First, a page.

— Slow clap for my eight-year-old daughter: I posted this eight-year-old daughter anecdote parody on social media a few years back, long before I started doing this self-indexing thing. And it is an object lesson in the need for the self-indexing, as I have tried in vain to locate it several times over the years, till it popped up in the Facebook “memory” thing.
Yesterday at the local Starbucks, some Nazis were throwing their weight around, causing trouble. My eight year old daughter looked up at me, her eyes suffused in a deep sadness that soon turned to steely resolve. “Not on my watch,” she muttered. We all looked on in astonishment as she crept up behind the rear-most Nazi, knocked him unconscious with a deft blow to the neck, and dragged his lifeless body to the restroom. Moments later she emerged wearing his uniform, pulling the SS cap low on her brow and winking as she fell in line with the Nazis as they filed out of the Starbucks and into their land transport vehicle, none the wiser. An hour later the news came on the wireless. The Fuhrer was dead, killed by an attache-case bomb carried by a brave, unknown eight-year-old girl disguised as a member of his security detail. The silence was deafening. Then, a lone barista began a slow clap. Soon it turned to thunderous applause, ending as we all sang a tearful “America the Beautiful.” She was a good kid, but now it was time to rebuild.
At least now it’s indexed and searchable. Social media broke the internet, and I’m just doing what I can to organize my little corner of the rubble. Tra la.
— Seven years of G. K. Chesterton: also wrote this on the social medias, seven years ago:
G.K. Chesterton is terrified of paper. G.K. Chesterton burrowed into a pile of laundry and emerged with a sock on his head, momentarily neglecting his customary abiding interest in string. Just got a new cat and named him G.K. Chesterton just so I could say stuff like that.
This still works, though he seems to have got used to paper since then. He is, however, quite terrified of ice.
If we ever get another cat, and it’s a boy, I intend to name him Cardinal Newman and refer to him as “His Grace.”
PICTURE BOOK OF LOVE
— Roman Calendar: Carducci’s Return of San Juan de Mata; Saint Apollonia and her mystic tooth; close-up on Saint Scholastica; a couple of gallons of Lourdes water; Julian the Hospitaller with a great sword; contemporary period Japanese painting of the twenty-six martyrs of Japan; a St. Valentine valentine
— … and:
IN THE NEWS OF LOVE
— Straight talk from mastering engineer Justin Perkins on today’s lacquer blanks situation in the wake of the Apollo Masters fire. tl;dr: beware of “direct to metal mastering” and carry on… The whole thing is in a pdf at this dropbox link. Bottom line, for us, is that we should basically be okay, but things could get a bit more expensive and unpredictable in the greater market, which could well effect us. We shall see.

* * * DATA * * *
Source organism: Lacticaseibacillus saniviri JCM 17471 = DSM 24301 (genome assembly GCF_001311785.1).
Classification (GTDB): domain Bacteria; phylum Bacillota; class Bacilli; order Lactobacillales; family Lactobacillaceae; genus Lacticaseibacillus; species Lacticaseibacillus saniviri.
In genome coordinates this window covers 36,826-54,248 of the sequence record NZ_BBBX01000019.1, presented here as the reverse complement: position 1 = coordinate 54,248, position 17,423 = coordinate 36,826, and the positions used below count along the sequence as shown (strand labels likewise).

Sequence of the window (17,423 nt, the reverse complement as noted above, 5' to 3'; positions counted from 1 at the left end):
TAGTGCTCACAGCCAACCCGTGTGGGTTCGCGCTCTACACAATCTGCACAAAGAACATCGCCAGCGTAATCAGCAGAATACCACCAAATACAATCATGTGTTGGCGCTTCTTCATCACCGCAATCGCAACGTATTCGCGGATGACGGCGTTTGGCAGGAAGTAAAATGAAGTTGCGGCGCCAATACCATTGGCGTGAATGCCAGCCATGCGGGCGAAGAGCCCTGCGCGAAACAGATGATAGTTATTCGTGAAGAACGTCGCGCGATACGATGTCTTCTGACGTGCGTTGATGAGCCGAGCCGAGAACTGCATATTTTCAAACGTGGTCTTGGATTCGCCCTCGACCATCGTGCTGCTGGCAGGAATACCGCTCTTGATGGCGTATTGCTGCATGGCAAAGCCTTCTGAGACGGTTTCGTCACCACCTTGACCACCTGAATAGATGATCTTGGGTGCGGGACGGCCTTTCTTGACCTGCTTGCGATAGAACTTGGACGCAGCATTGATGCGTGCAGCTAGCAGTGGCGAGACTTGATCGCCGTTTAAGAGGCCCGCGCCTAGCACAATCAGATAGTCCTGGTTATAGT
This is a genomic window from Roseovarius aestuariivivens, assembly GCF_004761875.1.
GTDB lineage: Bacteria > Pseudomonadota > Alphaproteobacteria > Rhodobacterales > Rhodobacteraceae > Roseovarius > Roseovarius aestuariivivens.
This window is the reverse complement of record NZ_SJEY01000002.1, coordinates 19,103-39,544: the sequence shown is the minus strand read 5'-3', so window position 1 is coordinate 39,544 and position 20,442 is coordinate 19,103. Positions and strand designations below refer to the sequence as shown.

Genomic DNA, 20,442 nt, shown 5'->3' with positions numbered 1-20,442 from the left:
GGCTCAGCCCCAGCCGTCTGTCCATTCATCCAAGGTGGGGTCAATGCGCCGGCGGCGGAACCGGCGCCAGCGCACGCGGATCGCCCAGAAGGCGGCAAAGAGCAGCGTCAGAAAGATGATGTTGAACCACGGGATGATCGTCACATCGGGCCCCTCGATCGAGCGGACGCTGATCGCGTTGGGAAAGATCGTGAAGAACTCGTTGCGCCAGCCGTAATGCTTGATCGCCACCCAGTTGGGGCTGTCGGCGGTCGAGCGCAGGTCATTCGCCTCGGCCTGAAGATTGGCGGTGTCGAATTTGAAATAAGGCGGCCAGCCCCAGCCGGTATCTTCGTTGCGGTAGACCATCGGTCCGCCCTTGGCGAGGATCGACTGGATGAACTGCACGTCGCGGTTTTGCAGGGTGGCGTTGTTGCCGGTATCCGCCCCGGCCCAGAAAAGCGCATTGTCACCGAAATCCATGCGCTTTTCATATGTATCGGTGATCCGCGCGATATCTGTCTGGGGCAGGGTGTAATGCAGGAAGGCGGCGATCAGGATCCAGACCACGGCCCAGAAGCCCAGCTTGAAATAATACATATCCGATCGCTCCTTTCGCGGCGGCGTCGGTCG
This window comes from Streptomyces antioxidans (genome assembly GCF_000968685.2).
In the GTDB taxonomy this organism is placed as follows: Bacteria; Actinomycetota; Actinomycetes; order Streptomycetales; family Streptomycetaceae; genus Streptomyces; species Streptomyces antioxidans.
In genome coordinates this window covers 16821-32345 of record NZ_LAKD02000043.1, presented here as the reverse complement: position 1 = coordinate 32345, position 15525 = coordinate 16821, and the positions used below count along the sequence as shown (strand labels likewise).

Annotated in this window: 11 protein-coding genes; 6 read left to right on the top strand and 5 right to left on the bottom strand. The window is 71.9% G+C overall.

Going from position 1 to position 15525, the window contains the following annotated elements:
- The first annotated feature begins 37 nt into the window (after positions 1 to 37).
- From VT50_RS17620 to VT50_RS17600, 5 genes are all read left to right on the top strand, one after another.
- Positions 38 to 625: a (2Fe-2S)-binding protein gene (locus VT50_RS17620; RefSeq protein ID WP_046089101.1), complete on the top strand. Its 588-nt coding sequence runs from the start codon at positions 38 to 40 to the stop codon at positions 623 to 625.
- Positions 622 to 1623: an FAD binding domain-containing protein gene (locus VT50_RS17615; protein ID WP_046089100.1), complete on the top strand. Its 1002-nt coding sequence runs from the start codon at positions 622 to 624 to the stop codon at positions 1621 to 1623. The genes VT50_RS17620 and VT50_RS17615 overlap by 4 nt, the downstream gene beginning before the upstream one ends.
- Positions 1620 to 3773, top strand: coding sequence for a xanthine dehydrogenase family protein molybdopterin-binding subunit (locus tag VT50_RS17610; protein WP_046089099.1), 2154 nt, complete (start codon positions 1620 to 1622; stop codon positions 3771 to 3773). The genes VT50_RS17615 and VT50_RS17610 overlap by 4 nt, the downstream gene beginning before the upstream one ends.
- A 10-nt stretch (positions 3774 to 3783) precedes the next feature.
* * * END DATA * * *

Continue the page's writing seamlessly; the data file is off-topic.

— Orson Bean died, and I posted an iconic pic from the Twilight Zone episode, “Mr Bevis,” the first thing I thought of when I heard the news, despite the fact that he was much better known for his game show appearances in the 1970s. He was 91, but his death was still sudden, tragic, and dramatic, as he was struck by two successive cars on the street in LA. He starred in Subways Are for Sleeping, which is rather under-rated. RIP.
— and Robert Conrad, star of The Wild, Wild West, died as well. The theme music to that show, by Richard Markowitz, is a tour de force of American composing, especially coupled with the show’s unique intro graphics. It fascinated me as a kid, and taught me the magic of well-placed modulation — and it still plays in my head regularly. The show itself was… well, pretty silly, but Conrad was a true star, the best cowboy secret agent that ever was. Sad, but an opportunity to re-visit the glorious music at any rate:
— The Death of Art History: and much else. Heather Mac Donald’s rueful, dyspeptic dissection of Yale’s cancellation of its famed history of Western Art course (along with other “curricular cancellations”) teases out the entwined absurdity and dreariness and is worth a look if recoiling from the absurd and the dreary is your bag. And it is very well-written.
Of course, the course will be replaced by a less “problematic” one centered on questions of “gender, class, and race.” Of course it will, like what everything else is being replaced with these days.
Now, there’s nothing wrong with this approach to a subject. But it’s certainly not the only legitimate approach. Nor is it necessarily always the best way towards understanding every single matter there is to be considered under each and every circumstance. Art, like everything else, can be profitably and edifyingly studied from many different angles, including, as I say, at least arguably, even the intensely ideological-political one that is now so fashionable. (Though I’m sure I’m not going out on a limb in suspecting that the old, cancelled approach made for a better course than what will replace it.)
But it does occur to me to wonder about the wisdom of producing a generation or three of graduates who, rather than knowing a whole lot about a great many things, will know only that one specific thing about a great many things. If that’s what we’re doing, as it seems.
CODA OF LOVE
That’ll wrap it up, then. Happy VD, once again, to those who’ve made it this far.
See you next week.